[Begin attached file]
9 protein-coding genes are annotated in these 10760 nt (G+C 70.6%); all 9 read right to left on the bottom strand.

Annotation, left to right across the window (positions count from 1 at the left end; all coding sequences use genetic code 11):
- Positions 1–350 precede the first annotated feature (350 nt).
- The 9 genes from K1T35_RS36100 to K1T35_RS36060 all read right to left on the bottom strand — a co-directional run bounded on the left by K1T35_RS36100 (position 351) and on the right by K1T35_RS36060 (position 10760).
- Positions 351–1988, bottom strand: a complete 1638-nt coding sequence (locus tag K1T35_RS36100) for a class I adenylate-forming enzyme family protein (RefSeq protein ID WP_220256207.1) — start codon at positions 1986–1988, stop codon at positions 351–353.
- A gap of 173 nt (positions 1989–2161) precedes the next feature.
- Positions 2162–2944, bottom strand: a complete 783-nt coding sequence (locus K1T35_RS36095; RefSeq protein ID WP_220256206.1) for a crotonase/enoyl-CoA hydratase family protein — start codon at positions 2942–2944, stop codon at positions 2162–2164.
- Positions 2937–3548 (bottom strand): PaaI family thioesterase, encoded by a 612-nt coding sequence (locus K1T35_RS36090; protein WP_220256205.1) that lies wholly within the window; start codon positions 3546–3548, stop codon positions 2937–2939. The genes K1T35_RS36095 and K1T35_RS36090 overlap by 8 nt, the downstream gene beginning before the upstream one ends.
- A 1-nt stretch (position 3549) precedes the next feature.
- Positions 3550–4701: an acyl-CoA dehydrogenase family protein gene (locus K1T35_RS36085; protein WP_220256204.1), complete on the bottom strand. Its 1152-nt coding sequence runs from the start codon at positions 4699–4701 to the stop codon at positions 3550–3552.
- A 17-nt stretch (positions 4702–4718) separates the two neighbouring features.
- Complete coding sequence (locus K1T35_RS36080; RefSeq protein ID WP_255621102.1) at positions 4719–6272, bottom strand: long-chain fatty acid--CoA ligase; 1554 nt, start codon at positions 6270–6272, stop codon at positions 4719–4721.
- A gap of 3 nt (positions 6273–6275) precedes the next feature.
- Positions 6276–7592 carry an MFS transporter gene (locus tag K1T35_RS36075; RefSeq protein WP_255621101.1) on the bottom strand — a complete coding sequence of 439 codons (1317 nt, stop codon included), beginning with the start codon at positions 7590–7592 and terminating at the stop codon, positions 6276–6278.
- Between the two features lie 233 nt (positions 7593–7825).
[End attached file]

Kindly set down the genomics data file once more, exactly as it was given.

9 protein-coding genes are annotated in these 10760 nt (G+C 70.6%); all 9 read right to left on the bottom strand.

Annotation, left to right across the window (positions count from 1 at the left end; all coding sequences use genetic code 11):
- Positions 1–350 precede the first annotated feature (350 nt).
- The 9 genes from K1T35_RS36100 to K1T35_RS36060 all read right to left on the bottom strand — a co-directional run bounded on the left by K1T35_RS36100 (position 351) and on the right by K1T35_RS36060 (position 10760).
- Positions 351–1988, bottom strand: a complete 1638-nt coding sequence (locus tag K1T35_RS36100) for a class I adenylate-forming enzyme family protein (RefSeq protein ID WP_220256207.1) — start codon at positions 1986–1988, stop codon at positions 351–353.
- A gap of 173 nt (positions 1989–2161) precedes the next feature.
- Positions 2162–2944, bottom strand: a complete 783-nt coding sequence (locus K1T35_RS36095; RefSeq protein ID WP_220256206.1) for a crotonase/enoyl-CoA hydratase family protein — start codon at positions 2942–2944, stop codon at positions 2162–2164.
- Positions 2937–3548 (bottom strand): PaaI family thioesterase, encoded by a 612-nt coding sequence (locus K1T35_RS36090; protein WP_220256205.1) that lies wholly within the window; start codon positions 3546–3548, stop codon positions 2937–2939. The genes K1T35_RS36095 and K1T35_RS36090 overlap by 8 nt, the downstream gene beginning before the upstream one ends.
- A 1-nt stretch (position 3549) precedes the next feature.
- Positions 3550–4701: an acyl-CoA dehydrogenase family protein gene (locus K1T35_RS36085; protein WP_220256204.1), complete on the bottom strand. Its 1152-nt coding sequence runs from the start codon at positions 4699–4701 to the stop codon at positions 3550–3552.
- A 17-nt stretch (positions 4702–4718) separates the two neighbouring features.
- Complete coding sequence (locus K1T35_RS36080; RefSeq protein ID WP_255621102.1) at positions 4719–6272, bottom strand: long-chain fatty acid--CoA ligase; 1554 nt, start codon at positions 6270–6272, stop codon at positions 4719–4721.
- A gap of 3 nt (positions 6273–6275) precedes the next feature.
- Positions 6276–7592 carry an MFS transporter gene (locus tag K1T35_RS36075; RefSeq protein WP_255621101.1) on the bottom strand — a complete coding sequence of 439 codons (1317 nt, stop codon included), beginning with the start codon at positions 7590–7592 and terminating at the stop codon, positions 6276–6278.
- Between the two features lie 233 nt (positions 7593–7825).